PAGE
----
Yeah, if I ran a business to the public, I'd feel flattered that someone was recording our operation, whether we were landscapers, restaurateurs, etc. Yet, major league sports and entertainment professionals sometimes have clauses on their tickets or in the broadcasting about prohibiting the recording of the event.

 

Funny though, that the device in question saves the images only(?) if damaged.

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I think Iota93 has a point especially as, at least stereotypically, the French are portrayed as being xenophobic. They have this preservation-of-the-French-language attitude, and is it really true what they say about the French being standoffish??

I didn't find Parisians to be xenophobic or standoffish. I think they may resent people who assume English is everyone's preferred language, but they aren't alone in that. I think they have some cultural formalities that many foreigners don't respect, and that may make them seem xenophobic. I do know that stores in France (not sure if restaurants are included) don't have the same "the customer is always right" mentality they do in the US. Shopkeepers, even if they aren't the owners, rule their shops and the customers bow to their expertise. For instance, it's considered very rude to grab clothing off the rack to try on in the fitting room without asking permission first.

 

That said, I think the employees at the McDonald's didn't really think things through in this situation, or they had a lot to hide. Why would someone trying to secretly film misdeeds wear something so obvious when there's so much undetectable surveillance gear? I'm sure they were protecting their store (and their jobs) but the letter should have explained things (unless they couldn't read English?). Tearing up the letter was simply childish, and attempting to remove something attached to someone's head is unconscionable for a fast food employee. Even in the US they would have had the right to refuse service to anyone, but getting physical is way out-of-bounds, and I can't imagine France is any different. You call the cops if someone won't leave your store, you don't bounce them yourself unless they pose a threat to your other customers.

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Not that I ever envisaged defending mcdonald's - but the restaurant (i think that is almost completely the wrong word) is highly likely to be private property, you have an implied licence to enter that property to buy crap food etc, if the owner or his agent asks you to leave or to stop filming then I would make an argument that your licence has been revoked. At that point you could be thought of as trespassing and your only course of action should be to leave; you have no right to enter and remain on mcdonald's property nor to film their employees. If you refuse to leave then the police could be called to effect your removal or possibly in some circumstances staff would be might be justified in blocking further ingress and with a minimum of force effecting egress. big corporatiosn would normally, and very sensibly, instruct their staff (at least those outside security) not to do anything of the sort - but that is mainly to avoid the negative publicity of being sued or a media-splash rather than fear of anything worse.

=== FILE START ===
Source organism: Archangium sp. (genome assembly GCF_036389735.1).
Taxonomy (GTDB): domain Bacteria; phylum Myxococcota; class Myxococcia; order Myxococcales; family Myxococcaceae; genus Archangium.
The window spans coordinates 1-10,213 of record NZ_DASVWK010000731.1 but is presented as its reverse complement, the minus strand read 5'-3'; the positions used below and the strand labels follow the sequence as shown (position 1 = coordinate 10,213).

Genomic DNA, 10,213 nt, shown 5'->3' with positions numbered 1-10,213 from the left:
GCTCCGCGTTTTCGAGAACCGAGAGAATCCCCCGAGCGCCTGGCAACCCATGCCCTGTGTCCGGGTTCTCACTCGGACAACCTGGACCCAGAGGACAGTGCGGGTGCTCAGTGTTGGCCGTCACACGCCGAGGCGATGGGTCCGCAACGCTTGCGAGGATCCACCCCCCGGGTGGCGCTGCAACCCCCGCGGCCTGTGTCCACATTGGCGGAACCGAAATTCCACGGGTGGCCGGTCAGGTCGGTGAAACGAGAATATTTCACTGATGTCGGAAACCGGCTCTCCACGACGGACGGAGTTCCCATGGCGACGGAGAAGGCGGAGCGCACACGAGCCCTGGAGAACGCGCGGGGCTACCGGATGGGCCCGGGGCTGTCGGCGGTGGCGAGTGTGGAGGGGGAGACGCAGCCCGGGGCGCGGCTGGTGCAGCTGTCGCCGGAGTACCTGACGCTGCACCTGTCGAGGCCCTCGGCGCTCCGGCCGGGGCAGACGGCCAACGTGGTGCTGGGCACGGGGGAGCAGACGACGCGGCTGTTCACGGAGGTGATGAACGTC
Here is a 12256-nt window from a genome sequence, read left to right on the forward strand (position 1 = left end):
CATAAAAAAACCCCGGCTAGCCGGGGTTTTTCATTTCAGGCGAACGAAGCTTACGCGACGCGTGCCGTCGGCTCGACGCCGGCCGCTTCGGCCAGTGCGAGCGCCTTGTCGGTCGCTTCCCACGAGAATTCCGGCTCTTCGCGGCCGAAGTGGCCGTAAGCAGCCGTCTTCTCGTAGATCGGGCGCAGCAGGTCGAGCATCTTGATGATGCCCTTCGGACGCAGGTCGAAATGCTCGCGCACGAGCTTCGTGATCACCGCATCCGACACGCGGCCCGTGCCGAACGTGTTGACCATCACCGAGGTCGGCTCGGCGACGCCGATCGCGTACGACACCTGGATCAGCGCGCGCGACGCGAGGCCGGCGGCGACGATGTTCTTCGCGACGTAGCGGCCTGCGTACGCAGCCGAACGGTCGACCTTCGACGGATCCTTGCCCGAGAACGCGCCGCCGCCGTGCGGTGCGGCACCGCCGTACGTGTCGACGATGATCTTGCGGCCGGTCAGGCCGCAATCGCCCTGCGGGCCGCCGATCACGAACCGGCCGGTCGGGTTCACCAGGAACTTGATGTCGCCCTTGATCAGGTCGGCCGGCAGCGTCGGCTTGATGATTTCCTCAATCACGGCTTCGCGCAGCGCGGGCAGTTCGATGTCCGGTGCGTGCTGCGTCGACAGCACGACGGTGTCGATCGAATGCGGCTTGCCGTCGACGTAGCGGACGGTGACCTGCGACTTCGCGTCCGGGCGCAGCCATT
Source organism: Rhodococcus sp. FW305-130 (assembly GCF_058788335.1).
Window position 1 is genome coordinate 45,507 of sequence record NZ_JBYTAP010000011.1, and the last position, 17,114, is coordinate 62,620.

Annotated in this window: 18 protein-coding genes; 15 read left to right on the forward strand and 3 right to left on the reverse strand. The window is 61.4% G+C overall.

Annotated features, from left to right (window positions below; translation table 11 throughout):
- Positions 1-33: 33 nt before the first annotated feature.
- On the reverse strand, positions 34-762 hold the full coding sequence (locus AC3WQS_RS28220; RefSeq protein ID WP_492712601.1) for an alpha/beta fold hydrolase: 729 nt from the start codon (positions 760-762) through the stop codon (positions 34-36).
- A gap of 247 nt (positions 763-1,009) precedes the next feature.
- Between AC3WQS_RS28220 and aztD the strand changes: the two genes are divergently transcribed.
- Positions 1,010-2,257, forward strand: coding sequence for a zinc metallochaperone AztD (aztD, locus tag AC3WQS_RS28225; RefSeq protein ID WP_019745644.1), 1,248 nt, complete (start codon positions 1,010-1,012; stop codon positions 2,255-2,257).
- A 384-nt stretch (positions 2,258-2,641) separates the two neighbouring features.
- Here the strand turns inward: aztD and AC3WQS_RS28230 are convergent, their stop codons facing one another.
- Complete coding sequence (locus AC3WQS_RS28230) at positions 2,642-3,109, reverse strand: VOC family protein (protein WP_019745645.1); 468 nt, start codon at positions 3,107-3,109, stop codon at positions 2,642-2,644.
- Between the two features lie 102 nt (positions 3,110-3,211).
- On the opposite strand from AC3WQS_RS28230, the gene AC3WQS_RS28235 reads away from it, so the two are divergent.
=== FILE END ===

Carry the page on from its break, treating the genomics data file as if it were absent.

Completely at a tangent It is a very worrying development that property law is being used to clamp down on individual liberties but it happening all the time now - huge swathes of previously public spaces are now private property with a revocable implied licence. Jeremy Waldron has written extensively and disturbingly about the change from public to private spaces and the fact that this puts many homeless people/travellers/roma into an immediate and unavoidable conflict with the law merely by existing1

 

 

1. Jeremy Waldron Homelessness and the Issue of Freedom 39 UCLA Law Rev 295 1991-1992

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Recording the level of service in a burger joint is not a threat to their business.

If presenting the information about service to a wide audience adversely affects their business then it is their poor service that is a threat- not the act of recording it.

Of course it is. Video material enables cherrypicking in an extreme way. These people serve burgers and fries all day and may be excellent at their jobs. But if a single mistake is filmed and becomes popular, their reputation is ruined. A video is not objective. And editing can make it even worse.

 

That said, from my own experience at McD's, they have a lot to worry about, because the service is indeed quite often poor.

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Cherrypicking may be a threat. Videoing still isn't.

There isn't any real difference between me saying the service was bad and me showing a video that indicates that the service was bad. Both could be misleading.

 

In any event, there's no real reason to suppose that his intention was to do anything but go to McD's to eat. Accordingly, there was little reason to ask him to leave (Though that is, of course, still the right of the owner or their agent).